If you need some help with choosing your broker, for US brokers, this might be a good source to help: BrokerChooser.
4. Find your strategy
When you have decided to start investing, you will need a strategy. Some people want to be active and spend time learning the ins and outs of investing. Other people want to reduce risk and spend no time at all on their finances. For both, active and passive investors there are suitable strategies to choose from.
For people who want to reduce risk and spend as little time as possible investing, I recommend reading this: Successful with passive investing.
For people wanting to learn everything about investing, I recommend learning about value investing. Therefore consider this book: The Intelligent Investor ~ Benjamin Graham.
” Strategy is a pattern in a stream of decisions. ” ~ Henry Mintzberg
5. Build your portfolio
When you are ready to start investing, you need to start building your portfolio. This means choosing what stocks, bonds, real estate, etc… you are going to invest in.
To find the stocks you are looking for, you could decide to use a stock screener. This will allow you to filter out companies that have specific traits you are looking for.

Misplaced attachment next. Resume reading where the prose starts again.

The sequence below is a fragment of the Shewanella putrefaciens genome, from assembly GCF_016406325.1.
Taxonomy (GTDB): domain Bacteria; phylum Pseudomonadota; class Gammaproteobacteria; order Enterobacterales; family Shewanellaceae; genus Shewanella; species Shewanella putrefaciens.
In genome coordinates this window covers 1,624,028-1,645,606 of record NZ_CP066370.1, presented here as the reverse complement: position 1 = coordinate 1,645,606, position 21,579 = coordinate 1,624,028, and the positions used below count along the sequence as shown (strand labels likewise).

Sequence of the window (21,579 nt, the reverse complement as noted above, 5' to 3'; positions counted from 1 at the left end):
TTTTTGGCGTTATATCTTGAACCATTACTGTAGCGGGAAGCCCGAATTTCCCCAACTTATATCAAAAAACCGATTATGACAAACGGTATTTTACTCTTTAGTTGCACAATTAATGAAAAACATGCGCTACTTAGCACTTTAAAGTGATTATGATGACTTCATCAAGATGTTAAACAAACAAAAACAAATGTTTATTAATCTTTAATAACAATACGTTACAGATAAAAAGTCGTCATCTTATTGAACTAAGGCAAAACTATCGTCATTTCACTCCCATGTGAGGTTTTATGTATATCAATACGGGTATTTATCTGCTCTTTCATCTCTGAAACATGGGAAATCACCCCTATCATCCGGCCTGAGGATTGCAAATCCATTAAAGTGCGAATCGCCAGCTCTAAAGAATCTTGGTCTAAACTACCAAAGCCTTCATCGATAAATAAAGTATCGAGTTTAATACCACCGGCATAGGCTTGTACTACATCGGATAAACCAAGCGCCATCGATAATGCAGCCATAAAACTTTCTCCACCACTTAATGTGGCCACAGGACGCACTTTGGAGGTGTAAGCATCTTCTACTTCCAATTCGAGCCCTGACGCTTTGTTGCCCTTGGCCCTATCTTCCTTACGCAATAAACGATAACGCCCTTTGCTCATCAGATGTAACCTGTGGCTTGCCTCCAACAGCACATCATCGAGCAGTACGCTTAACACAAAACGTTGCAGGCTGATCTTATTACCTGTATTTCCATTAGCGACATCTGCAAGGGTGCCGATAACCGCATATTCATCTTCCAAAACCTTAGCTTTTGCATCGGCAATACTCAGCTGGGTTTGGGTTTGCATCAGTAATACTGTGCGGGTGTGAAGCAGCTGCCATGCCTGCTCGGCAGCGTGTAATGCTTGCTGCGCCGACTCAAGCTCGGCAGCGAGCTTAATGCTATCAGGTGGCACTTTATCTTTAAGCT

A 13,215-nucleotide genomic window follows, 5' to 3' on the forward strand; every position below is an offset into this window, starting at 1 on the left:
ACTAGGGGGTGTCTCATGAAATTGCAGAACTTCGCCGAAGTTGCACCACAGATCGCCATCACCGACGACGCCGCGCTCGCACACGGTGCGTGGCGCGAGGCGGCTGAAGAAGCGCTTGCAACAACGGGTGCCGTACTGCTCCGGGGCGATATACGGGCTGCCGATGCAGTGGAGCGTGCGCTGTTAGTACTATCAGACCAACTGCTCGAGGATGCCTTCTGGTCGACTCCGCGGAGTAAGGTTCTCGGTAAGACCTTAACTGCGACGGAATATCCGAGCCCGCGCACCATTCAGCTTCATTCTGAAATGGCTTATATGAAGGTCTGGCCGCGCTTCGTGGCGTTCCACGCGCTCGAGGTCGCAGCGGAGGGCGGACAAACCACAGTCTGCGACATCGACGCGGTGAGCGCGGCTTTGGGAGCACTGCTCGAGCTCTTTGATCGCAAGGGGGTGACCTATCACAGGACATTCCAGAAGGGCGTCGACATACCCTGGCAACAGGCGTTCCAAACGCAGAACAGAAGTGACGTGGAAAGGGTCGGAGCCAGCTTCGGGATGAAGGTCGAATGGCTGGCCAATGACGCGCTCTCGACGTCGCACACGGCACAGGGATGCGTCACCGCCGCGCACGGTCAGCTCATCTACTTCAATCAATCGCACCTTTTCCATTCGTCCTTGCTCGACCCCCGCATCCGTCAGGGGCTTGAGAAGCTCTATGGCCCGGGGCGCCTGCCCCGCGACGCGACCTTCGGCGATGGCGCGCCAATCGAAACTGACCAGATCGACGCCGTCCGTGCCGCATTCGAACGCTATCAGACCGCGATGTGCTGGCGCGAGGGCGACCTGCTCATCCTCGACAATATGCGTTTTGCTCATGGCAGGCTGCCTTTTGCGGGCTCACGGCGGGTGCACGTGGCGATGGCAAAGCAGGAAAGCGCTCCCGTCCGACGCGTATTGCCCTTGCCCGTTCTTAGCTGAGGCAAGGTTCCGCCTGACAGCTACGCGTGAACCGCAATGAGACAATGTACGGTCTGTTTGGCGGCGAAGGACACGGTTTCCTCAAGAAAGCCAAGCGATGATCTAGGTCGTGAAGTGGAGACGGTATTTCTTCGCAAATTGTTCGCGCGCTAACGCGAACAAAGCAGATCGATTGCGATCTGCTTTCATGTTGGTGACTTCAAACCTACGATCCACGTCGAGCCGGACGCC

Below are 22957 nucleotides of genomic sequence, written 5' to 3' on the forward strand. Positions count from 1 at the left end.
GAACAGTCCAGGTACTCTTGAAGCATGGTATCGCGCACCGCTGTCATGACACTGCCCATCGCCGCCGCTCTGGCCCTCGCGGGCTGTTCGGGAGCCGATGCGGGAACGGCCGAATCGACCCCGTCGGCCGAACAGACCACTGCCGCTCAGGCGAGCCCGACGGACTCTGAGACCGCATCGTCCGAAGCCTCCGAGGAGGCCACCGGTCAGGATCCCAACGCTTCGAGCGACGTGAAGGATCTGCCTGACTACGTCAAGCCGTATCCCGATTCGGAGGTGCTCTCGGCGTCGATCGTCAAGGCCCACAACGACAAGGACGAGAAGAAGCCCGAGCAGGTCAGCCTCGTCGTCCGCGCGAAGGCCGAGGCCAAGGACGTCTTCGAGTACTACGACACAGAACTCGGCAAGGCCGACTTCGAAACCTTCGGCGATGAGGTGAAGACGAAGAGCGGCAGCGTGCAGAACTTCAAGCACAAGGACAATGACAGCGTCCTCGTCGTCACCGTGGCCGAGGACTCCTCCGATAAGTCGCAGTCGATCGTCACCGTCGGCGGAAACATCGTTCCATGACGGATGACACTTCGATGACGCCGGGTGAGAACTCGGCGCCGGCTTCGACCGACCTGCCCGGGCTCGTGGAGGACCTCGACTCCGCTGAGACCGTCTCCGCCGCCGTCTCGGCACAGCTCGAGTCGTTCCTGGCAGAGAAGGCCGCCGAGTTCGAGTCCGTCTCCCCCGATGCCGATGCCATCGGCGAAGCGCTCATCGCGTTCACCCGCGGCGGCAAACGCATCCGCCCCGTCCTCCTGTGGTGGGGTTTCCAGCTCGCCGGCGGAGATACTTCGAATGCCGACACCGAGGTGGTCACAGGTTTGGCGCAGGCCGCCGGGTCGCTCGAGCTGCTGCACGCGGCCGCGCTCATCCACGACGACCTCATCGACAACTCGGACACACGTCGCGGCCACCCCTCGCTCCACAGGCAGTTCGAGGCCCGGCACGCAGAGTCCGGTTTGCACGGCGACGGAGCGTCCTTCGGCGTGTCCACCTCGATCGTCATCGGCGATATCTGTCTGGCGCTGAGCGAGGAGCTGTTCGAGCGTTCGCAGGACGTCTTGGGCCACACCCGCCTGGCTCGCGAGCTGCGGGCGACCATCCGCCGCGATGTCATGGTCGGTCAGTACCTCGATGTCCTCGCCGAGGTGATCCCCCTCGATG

This might help in your search: How to find undervalued stocks.
When you have found the specific stocks you were looking for, you can compare them to each other or consider doing an in-depth analysis. For that, a company’s financial reports would come in handy.
6. Maintain your portfolio
When you have built your portfolio, it’s important to keep tracking its performance. You could, for example, decide to sell your under-performing stocks or buy additional stocks of your best-performing ones.
When owning individual stocks, it’s a good practice to keep tracking the businesses you have invested in. Read their Quarterly reports and stay up to date with how their industry is developing.
Holding cash in a savings account is good for paying short-term obligations and as a safety buffer. Investing is useful to grow your wealth and should only be done with additional money and for the long-term.
Investing can be done successfully by everyone. With the arrival of online brokers, investing is now cheaper than ever. There are strategies for everyone. Low risk, high risk, time-intensive and passive.
The path you choose is up to you.
” It is not necessary to do extraordinary things to get extraordinary results. ” ~ Warren Buffett
If you decide to start investing and you are dedicated to learning everything about investing and assessing companies, consider reading these articles as well:
- How to find undervalued stocks
- This is how you get high returns in the stock market
- Successful with passive investing
- Quarterly reports: how to read
- The cash flow statement: how to read
- The income statement: how to read
- The balance sheet: How to read
- Investing in real estate with less than $1.000
*DISCLAIMER: The content on this website is made in good faith and I believe it’s accurate. However, this content should be considered informational and not for making financial decisions.